200% rise in cyberattacks from China in a month; India tops hit list post Galwan face-off

As per Cyfirma, a cyber threat intelligence firm, the conversation in the dark web expressing interest to hack Indian assets has increased substantially, and attacks are nearly up 200 per cent since the beginning of June


  • Cyberattacks from China are up 200 per cent in June as compared to May
  • PSUs are the prime targets for Chinese hackers
  • Indian agencies have alerted about possible large cyberattack from the Chinese army
The deadly fight between the Chinese and Indian military forces at the Galwan Valley has resulted in 200 per cent increase in cyberattacks from China towards India. Hacker groups in China are targeting Indian institutions like ministries, large businesses, and media organisations for attacks on their IT infrastructure.

As per Cyfirma, a cyber threat intelligence firm, the conversation in the dark web expressing interest to hack Indian assets has increased substantially, and attacks are nearly up 200 per cent since the beginning of June.

That's not all. India now tops the list of countries that are on the radar of Chinese hackers. "Since the border conflict at Ladakh, we are witnessing the Chinese hackers' communities becoming even more active. Typically, the US, Japan, Canada and Australia are the prime targets for Chinese hackers. But in the last six days, India has taken a lead whereby hackers are identifying assets, and going after them," says Kumar Ritesh, founder and CEO, Cyfirma.

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The nature of Chinese attacks is also getting sophisticated. For instance, if the hackers were defacing websites of these institutions earlier, they are now trying to exfiltrate data from servers that pose national security risks. "Imagine the impact of sensitive data leaks from SBI, Air India or Nuclear Power Corporation which are now the target entities for Chinese hackers," says Ritesh.

According to Cyfirma, a host of companies like SBI, ICICI Bank, Air India, LIC, Nuclear Power Corporation, Indian Oil, Reliance Jio, Amul, Karbonn Mobiles, HAL, Hero MotoCorp, Dabur, SAIL, Wipro, and others are being targeted by Chinese hackers.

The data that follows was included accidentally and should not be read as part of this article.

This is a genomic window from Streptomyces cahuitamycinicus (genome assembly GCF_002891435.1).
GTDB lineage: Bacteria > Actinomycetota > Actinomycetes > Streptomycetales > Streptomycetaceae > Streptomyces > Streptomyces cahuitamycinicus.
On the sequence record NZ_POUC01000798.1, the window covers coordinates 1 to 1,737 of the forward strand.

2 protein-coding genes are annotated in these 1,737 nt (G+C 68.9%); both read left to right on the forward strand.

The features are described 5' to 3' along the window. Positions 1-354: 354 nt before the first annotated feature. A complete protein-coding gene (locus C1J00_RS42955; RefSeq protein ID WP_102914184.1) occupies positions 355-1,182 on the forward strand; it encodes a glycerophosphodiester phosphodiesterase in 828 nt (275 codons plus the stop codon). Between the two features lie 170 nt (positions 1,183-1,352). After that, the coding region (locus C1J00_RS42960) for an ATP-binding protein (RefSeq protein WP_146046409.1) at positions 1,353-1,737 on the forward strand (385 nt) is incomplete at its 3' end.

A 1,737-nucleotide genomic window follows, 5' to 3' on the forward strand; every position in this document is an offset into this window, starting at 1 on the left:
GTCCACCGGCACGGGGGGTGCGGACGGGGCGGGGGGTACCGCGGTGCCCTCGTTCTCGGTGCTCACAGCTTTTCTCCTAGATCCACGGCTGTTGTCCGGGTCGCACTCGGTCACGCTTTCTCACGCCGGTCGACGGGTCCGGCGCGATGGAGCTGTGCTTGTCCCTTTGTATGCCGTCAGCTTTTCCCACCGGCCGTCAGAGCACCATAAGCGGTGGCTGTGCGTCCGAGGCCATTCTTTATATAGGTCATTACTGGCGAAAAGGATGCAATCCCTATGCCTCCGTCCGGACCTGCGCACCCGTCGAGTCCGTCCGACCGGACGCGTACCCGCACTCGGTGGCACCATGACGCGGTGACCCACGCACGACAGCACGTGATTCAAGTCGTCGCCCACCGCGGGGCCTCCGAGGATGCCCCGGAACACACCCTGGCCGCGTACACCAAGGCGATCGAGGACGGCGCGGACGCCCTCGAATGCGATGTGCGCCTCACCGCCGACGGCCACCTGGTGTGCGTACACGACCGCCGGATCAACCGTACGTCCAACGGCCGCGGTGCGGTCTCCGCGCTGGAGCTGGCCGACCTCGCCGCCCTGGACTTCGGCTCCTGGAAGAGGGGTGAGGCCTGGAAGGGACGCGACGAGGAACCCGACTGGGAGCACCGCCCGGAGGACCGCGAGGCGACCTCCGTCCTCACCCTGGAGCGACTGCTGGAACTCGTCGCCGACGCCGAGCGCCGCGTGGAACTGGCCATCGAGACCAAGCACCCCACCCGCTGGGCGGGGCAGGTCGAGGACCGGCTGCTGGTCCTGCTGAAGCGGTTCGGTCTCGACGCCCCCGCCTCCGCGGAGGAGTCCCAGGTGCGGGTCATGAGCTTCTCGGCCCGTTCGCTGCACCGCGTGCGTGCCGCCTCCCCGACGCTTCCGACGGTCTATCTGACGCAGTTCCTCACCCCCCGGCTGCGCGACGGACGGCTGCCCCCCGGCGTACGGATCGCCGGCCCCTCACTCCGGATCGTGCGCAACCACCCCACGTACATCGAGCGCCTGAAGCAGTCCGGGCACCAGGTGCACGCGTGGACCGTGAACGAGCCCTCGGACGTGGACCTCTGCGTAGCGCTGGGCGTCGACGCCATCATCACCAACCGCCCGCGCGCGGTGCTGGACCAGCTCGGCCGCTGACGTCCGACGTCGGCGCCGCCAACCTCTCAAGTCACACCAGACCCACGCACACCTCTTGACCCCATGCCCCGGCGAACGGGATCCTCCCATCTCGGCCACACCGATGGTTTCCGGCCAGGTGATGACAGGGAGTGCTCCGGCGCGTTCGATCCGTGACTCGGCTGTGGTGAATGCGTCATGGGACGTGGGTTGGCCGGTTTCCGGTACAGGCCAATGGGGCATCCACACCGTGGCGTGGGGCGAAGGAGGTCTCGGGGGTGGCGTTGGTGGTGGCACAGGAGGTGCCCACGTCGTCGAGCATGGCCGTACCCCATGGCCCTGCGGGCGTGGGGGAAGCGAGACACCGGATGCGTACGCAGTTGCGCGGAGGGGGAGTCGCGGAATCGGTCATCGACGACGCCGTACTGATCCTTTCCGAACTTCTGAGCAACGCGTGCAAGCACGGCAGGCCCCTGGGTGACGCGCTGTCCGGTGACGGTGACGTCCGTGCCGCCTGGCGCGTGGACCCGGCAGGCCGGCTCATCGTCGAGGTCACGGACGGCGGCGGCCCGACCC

Singapore-based Cyfirma noted that till about last week, the number of attacks was far lower and concentrated around just a few companies. But in just six days to June 23, the amount of attacks has grown manifold covering a wide variety of companies, especially more public sector units (PSUs). The hackers have also targeted central government ministries like ministry of foreign affairs, ministry of defence, and ministry of information and broadcasting with a motive of naming and shaming them.

Experts believe that the intensity of attack will remain high in the days to come. For instance, a June 21 advisory from central agency CERT-In says that the two million Indians are at the risk of cyberattacks. These individuals would be subjected to phishing campaigns from malicious actors who would use COVID-19 bait for their attacks. In addition, the Indian security agencies have alerted about a possible cyberattack from the Chinese army.

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Chinese state-sponsored hacking groups are one of the largest in the world. They first started in 1990s and have grown bigger over the years. Chinese threat actors supported by the state government includes scientists and hacktivists. These groups are made up of intelligence operatives and patriotic hackers.

"The telemetry shows more targets have been identified, the scale has expanded, and more compromised IP (internet protocol) addresses have been discussed as vulnerabilities for technical exploits," says a June 23 note from Cyfirma. The firm has analysed that these attacks are attributable to Chinese hacking groups 'Gothic Panda' and 'Stone Panda' who have close links with the Chinese government. Gothic Panda specialises in targeting strategic sector; Stone Panda, on the other hand, has expertise in stealing trade secrets and supply chain information.

"Our research has uncovered a clear set of IOC [indicators of compromise] which are predominately used for hosting Command and Control centre, malware, and malware hashes...We strongly recommend CERT-IN to send out a public advisory to all given the scale of the potential cyberattacks. The impacted organisations should monitor and block these IP addresses and hashes immediately," Cyfirma note says.

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